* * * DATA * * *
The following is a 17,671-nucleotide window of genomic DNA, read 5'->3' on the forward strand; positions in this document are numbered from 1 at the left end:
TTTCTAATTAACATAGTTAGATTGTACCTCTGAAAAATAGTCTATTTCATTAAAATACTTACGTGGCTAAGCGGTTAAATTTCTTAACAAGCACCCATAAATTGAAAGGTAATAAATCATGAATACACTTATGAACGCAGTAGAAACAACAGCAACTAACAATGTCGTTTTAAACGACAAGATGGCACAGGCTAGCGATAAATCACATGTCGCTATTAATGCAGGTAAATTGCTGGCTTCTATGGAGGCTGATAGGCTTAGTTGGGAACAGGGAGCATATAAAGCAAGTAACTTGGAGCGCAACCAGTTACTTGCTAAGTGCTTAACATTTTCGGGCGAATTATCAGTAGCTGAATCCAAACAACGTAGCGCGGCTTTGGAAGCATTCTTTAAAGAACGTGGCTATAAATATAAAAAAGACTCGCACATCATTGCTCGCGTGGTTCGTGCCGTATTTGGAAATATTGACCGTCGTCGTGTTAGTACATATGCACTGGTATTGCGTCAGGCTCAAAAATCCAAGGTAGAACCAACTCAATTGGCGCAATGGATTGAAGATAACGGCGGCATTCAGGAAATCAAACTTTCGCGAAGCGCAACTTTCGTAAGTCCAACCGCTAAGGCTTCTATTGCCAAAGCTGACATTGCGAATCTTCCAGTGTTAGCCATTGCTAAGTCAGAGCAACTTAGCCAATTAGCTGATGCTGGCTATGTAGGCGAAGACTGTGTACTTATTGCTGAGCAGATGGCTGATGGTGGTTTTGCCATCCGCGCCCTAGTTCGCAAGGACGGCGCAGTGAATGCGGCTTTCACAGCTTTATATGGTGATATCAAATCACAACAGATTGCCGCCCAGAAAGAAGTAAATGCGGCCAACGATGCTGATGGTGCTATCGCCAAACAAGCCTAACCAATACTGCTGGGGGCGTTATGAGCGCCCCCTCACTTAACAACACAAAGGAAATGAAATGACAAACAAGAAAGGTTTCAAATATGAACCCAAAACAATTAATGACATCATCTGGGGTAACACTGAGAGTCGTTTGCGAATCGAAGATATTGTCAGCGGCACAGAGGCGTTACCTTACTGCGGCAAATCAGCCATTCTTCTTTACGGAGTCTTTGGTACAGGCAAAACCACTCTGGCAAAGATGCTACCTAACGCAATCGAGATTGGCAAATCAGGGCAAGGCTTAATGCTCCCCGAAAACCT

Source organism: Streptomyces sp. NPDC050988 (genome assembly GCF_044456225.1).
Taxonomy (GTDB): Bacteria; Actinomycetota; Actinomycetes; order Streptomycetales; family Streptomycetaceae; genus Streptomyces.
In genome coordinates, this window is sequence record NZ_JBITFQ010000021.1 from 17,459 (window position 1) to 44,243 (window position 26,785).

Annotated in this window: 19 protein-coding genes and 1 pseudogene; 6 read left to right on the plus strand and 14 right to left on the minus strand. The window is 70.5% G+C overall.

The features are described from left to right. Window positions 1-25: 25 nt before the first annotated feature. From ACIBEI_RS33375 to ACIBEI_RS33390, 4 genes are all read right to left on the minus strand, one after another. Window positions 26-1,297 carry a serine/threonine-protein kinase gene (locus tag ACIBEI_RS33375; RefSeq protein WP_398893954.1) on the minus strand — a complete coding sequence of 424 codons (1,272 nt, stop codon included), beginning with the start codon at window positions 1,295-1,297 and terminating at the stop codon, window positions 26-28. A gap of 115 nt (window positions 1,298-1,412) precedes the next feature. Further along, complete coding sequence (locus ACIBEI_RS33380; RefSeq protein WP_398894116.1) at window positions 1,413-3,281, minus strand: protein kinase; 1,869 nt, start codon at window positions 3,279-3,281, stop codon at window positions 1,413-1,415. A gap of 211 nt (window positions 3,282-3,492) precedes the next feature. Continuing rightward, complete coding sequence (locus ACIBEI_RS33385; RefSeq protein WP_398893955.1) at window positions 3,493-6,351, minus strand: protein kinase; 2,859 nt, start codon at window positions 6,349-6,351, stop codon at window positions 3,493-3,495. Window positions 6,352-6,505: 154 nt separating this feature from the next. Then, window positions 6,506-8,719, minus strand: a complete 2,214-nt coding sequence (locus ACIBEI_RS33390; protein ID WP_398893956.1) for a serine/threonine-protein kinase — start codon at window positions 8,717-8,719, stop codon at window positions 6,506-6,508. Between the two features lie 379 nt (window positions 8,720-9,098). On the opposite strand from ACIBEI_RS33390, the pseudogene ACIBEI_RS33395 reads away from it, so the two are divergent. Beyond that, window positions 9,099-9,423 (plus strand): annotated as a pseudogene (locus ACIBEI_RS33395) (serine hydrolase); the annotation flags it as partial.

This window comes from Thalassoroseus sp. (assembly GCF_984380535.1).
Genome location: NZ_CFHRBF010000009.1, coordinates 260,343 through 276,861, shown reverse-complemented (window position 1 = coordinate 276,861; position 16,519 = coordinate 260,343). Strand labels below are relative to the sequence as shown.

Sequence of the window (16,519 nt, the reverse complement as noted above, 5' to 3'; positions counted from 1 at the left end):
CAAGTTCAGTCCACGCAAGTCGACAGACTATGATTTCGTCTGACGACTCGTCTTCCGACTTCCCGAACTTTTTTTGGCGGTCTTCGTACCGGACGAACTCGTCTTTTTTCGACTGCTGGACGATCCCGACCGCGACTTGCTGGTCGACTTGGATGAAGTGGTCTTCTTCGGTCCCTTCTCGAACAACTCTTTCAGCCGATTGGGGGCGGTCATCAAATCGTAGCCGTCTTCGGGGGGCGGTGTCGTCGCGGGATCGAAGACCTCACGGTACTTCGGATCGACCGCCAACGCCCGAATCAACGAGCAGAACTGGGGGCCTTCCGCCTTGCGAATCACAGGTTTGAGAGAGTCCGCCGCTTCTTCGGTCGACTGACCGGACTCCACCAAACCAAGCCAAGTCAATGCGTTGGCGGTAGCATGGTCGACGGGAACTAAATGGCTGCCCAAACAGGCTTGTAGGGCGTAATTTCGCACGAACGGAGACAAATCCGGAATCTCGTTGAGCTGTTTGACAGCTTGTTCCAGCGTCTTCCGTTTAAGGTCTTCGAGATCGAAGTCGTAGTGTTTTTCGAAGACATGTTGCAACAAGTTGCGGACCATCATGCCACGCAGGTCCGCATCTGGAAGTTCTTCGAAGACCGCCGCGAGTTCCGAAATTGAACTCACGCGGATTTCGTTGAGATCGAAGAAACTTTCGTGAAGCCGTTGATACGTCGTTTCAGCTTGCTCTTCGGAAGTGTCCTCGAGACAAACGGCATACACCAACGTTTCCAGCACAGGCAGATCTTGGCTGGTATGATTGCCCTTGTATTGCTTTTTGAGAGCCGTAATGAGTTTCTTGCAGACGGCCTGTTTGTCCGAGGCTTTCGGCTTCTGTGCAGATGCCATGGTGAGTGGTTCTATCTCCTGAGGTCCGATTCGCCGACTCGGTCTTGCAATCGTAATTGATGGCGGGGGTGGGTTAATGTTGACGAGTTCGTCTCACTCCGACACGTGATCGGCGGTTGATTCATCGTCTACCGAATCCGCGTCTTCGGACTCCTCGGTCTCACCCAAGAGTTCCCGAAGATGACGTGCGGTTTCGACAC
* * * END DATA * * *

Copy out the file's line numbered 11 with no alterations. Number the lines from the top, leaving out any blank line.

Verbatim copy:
CAAGTTCAGTCCACGCAAGTCGACAGACTATGATTTCGTCTGACGACTCGTCTTCCGACTTCCCGAACTTTTTTTGGCGGTCTTCGTACCGGACGAACTCGTCTTTTTTCGACTGCTGGACGATCCCGACCGCGACTTGCTGGTCGACTTGGATGAAGTGGTCTTCTTCGGTCCCTTCTCGAACAACTCTTTCAGCCGATTGGGGGCGGTCATCAAATCGTAGCCGTCTTCGGGGGGCGGTGTCGTCGCGGGATCGAAGACCTCACGGTACTTCGGATCGACCGCCAACGCCCGAATCAACGAGCAGAACTGGGGGCCTTCCGCCTTGCGAATCACAGGTTTGAGAGAGTCCGCCGCTTCTTCGGTCGACTGACCGGACTCCACCAAACCAAGCCAAGTCAATGCGTTGGCGGTAGCATGGTCGACGGGAACTAAATGGCTGCCCAAACAGGCTTGTAGGGCGTAATTTCGCACGAACGGAGACAAATCCGGAATCTCGTTGAGCTGTTTGACAGCTTGTTCCAGCGTCTTCCGTTTAAGGTCTTCGAGATCGAAGTCGTAGTGTTTTTCGAAGACATGTTGCAACAAGTTGCGGACCATCATGCCACGCAGGTCCGCATCTGGAAGTTCTTCGAAGACCGCCGCGAGTTCCGAAATTGAACTCACGCGGATTTCGTTGAGATCGAAGAAACTTTCGTGAAGCCGTTGATACGTCGTTTCAGCTTGCTCTTCGGAAGTGTCCTCGAGACAAACGGCATACACCAACGTTTCCAGCACAGGCAGATCTTGGCTGGTATGATTGCCCTTGTATTGCTTTTTGAGAGCCGTAATGAGTTTCTTGCAGACGGCCTGTTTGTCCGAGGCTTTCGGCTTCTGTGCAGATGCCATGGTGAGTGGTTCTATCTCCTGAGGTCCGATTCGCCGACTCGGTCTTGCAATCGTAATTGATGGCGGGGGTGGGTTAATGTTGACGAGTTCGTCTCACTCCGACACGTGATCGGCGGTTGATTCATCGTCTACCGAATCCGCGTCTTCGGACTCCTCGGTCTCACCCAAGAGTTCCCGAAGATGACGTGCGGTTTCGACAC